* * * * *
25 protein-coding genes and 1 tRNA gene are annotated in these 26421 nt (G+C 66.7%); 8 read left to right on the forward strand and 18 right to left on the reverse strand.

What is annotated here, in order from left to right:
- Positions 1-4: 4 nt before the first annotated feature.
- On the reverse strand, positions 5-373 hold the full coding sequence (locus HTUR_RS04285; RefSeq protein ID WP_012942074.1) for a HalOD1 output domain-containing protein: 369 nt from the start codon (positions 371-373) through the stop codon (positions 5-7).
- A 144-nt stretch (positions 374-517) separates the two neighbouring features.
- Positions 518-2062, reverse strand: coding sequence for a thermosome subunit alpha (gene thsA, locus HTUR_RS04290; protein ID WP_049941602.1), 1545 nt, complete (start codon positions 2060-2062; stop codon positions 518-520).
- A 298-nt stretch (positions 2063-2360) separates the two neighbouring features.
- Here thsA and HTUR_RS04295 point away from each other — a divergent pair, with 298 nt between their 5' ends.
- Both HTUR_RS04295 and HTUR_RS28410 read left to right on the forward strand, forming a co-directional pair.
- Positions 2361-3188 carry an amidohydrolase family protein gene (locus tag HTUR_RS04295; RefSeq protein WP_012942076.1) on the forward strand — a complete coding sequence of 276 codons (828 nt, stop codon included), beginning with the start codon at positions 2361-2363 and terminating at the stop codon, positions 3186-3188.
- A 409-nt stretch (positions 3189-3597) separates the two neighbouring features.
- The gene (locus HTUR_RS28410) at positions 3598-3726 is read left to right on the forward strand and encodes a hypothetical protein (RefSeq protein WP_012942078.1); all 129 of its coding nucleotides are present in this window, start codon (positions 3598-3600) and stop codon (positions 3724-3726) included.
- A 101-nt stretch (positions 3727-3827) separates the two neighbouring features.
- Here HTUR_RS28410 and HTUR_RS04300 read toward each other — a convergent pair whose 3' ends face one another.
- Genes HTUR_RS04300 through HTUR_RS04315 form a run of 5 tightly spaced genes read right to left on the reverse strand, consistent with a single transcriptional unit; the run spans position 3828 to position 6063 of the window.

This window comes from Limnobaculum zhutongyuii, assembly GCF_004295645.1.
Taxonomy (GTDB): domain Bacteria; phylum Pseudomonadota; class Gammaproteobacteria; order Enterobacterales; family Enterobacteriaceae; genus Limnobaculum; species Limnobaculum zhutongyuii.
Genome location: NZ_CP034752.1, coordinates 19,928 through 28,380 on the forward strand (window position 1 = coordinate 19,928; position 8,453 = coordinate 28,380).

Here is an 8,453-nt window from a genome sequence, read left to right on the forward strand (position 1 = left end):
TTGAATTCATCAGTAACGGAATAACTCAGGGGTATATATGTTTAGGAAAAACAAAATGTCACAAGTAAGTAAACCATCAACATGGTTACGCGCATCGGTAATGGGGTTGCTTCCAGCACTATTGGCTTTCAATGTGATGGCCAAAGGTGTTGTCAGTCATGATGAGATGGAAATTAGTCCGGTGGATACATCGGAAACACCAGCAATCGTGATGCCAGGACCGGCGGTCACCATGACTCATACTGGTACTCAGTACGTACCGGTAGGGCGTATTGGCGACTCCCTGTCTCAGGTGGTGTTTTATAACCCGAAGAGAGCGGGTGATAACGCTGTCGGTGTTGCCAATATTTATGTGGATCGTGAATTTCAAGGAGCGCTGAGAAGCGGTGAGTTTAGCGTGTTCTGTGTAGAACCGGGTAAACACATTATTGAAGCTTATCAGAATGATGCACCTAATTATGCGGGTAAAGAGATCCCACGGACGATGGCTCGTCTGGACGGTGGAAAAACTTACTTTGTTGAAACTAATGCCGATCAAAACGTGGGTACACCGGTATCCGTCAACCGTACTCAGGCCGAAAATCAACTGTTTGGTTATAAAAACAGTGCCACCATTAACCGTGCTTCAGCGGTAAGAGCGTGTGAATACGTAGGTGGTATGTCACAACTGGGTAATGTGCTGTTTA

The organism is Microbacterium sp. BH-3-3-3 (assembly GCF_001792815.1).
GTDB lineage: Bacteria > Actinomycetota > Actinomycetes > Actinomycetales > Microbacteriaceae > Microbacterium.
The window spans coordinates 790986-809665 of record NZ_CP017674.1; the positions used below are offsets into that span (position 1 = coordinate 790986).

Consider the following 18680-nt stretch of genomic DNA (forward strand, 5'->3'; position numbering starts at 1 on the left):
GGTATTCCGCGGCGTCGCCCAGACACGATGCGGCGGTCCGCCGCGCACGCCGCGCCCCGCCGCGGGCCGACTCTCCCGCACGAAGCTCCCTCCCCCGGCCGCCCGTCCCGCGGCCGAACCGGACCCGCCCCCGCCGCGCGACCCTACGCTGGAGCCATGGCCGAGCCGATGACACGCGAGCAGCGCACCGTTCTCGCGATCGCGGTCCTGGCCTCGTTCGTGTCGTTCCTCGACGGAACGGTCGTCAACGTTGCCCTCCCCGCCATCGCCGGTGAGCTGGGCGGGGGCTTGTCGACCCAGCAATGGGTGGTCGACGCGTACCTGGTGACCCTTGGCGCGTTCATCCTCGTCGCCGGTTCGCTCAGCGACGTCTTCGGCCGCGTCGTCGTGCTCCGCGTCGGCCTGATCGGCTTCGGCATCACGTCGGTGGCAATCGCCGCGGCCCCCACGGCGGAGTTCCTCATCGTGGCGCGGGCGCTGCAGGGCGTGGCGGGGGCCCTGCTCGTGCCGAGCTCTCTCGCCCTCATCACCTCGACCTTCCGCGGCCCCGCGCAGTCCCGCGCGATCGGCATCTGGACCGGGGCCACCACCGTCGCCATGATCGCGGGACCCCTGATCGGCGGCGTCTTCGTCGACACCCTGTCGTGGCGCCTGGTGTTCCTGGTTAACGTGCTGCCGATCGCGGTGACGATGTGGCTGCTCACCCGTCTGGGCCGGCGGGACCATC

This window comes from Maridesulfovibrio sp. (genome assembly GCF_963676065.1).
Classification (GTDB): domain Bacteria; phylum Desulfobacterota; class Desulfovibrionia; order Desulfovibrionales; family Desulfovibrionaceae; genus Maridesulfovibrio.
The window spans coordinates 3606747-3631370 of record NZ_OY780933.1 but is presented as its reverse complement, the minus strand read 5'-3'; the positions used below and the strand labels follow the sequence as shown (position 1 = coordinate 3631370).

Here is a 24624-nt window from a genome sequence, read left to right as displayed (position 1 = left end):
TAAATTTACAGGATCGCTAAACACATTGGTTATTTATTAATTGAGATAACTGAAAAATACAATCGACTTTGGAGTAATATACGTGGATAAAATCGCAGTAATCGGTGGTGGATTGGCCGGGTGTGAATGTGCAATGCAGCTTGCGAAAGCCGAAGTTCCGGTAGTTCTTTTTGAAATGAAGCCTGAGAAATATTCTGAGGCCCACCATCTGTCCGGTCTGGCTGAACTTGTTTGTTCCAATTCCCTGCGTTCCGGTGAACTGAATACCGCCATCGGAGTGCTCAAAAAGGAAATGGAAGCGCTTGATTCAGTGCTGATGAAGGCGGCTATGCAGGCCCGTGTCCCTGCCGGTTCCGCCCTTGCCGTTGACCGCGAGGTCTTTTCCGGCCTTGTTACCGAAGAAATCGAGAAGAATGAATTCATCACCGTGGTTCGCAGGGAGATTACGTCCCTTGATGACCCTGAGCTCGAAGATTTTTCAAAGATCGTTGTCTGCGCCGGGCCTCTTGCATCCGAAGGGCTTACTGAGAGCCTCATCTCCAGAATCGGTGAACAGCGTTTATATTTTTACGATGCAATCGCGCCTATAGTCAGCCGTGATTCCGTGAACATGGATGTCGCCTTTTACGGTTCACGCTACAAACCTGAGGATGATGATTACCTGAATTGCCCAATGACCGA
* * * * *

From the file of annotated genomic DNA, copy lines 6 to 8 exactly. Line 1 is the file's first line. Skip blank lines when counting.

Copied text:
- Positions 518-2062, reverse strand: coding sequence for a thermosome subunit alpha (gene thsA, locus HTUR_RS04290; protein ID WP_049941602.1), 1545 nt, complete (start codon positions 2060-2062; stop codon positions 518-520).
- A 298-nt stretch (positions 2063-2360) separates the two neighbouring features.
- Here thsA and HTUR_RS04295 point away from each other — a divergent pair, with 298 nt between their 5' ends.